Likewise, can we ignore the recent history in which this particular play has been used as propaganda to reinforce the attitudes of those – whether Nazis, Fascists or the white “elite” of North America – who regard Jews, together with blacks, gypsies and aboriginals, as “low-culture undesirables”?


These are deeply divisive questions, but I would argue that we fail the victimized Jews of Europe when we treat anti-Semitism as neither a persistent present problem nor inherent to Shakespeare’s play.


The question then becomes whether Merchant’s anti-Semitism is so overwhelming that the play should be relegated to the rubbish bin or so altered textually that it becomes not about Shylock qua Jew but about racism in general, or a commentary on greed or something else less offensive. But to alter or downplay is to miss the truest role of Shakespeare as a playwright and, more importantly, as a commentator on the human condition. It is also a disservice to the European Jews in question, as they believed the best of civilization, despite evidence otherwise. They never quit the Western project, even when it nearly ground them out of existence, and Jewish life in the world today is evidence of that bravery.


Shakespeare, while he does mirror Elizabethan attitudes towards Jews as legalistic, literal and worldly (as opposed to the gracious, anagogical and spiritual virtues extolled by the Christian gospel), is never satisfied with such easy reductions. His keen observation of the human condition makes both Christian and Jew in the play equally “legalistic” in their choices, whether it is Antonio’s mistreatment of Shylock, Portia’s rejection of her suitors, Bassanio’s attempts to make himself financially secure by wooing Portia, Gratiano’s repetition of Shylock’s intolerant fury in the courtroom or Lorenzo and Jessica’s careless misspending of her dowry. Each character, regardless of religion, fails to be understanding, generous, gracious and other-centred, and instead is legalistic, fleshly and self-centred.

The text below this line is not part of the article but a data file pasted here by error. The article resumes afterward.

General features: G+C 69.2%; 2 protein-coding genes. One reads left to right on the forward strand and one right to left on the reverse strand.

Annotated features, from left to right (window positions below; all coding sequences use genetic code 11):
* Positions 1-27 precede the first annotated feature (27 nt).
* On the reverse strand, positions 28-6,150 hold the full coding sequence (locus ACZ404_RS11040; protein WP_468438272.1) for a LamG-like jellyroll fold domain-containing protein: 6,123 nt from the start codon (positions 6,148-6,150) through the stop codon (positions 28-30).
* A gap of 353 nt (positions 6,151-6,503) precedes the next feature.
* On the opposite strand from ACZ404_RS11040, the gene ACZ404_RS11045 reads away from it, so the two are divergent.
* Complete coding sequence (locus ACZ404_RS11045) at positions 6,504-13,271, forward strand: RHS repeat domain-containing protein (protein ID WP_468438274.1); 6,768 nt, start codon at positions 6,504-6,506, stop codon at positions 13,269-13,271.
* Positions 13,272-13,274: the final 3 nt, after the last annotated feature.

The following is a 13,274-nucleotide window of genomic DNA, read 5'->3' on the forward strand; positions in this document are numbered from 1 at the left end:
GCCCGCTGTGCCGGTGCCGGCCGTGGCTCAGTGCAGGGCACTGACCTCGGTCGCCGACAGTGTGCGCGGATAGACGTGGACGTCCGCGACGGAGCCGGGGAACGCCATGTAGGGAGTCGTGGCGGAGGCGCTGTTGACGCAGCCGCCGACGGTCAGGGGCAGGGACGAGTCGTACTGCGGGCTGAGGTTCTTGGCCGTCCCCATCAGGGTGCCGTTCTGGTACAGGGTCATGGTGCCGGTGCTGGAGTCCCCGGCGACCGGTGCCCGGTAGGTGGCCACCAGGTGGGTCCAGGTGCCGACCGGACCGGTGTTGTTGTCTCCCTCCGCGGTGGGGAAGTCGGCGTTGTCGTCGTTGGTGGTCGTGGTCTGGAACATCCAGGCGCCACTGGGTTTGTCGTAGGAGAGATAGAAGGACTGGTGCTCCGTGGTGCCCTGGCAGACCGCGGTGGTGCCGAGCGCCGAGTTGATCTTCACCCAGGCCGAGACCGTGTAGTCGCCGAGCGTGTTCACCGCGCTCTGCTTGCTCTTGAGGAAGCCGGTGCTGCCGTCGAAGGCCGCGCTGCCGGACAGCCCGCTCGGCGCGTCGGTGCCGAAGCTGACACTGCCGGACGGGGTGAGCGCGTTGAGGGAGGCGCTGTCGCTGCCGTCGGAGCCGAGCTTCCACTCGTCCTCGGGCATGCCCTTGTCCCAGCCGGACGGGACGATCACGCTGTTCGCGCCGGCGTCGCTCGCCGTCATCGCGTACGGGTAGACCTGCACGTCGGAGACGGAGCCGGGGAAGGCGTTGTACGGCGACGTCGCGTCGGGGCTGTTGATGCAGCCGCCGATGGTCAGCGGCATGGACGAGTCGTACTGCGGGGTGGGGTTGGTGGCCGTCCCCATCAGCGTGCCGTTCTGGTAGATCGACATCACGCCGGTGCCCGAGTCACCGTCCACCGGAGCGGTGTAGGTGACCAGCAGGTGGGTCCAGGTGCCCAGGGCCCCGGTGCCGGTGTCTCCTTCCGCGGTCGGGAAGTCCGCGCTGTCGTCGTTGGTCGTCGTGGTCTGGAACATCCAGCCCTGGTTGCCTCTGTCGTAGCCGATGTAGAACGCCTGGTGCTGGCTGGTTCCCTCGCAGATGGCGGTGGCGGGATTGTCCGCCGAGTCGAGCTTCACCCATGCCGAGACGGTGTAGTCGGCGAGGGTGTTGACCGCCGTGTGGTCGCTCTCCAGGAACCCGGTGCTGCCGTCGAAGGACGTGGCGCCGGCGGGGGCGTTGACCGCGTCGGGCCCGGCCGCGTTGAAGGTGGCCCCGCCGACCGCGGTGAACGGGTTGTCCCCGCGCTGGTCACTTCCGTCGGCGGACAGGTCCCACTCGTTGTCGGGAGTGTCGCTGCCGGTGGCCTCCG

These attributes do reflect the abusive characterization inherent in historical Christian anti-Semitism, but a perceptive director, cast and audience will realize that Shakespeare actually makes them less “Jewish” flaws than human flaws. Humans, he notes, are faced with choices – either to act out of self-centred fear, ignorance and hatred, or to seek the best for another. Shakespeare does associate this with the trope of Jewish behaviour inherited from (or infected by) his context, but he goes much further by highlighting that all – regardless of religion – fail in alterity.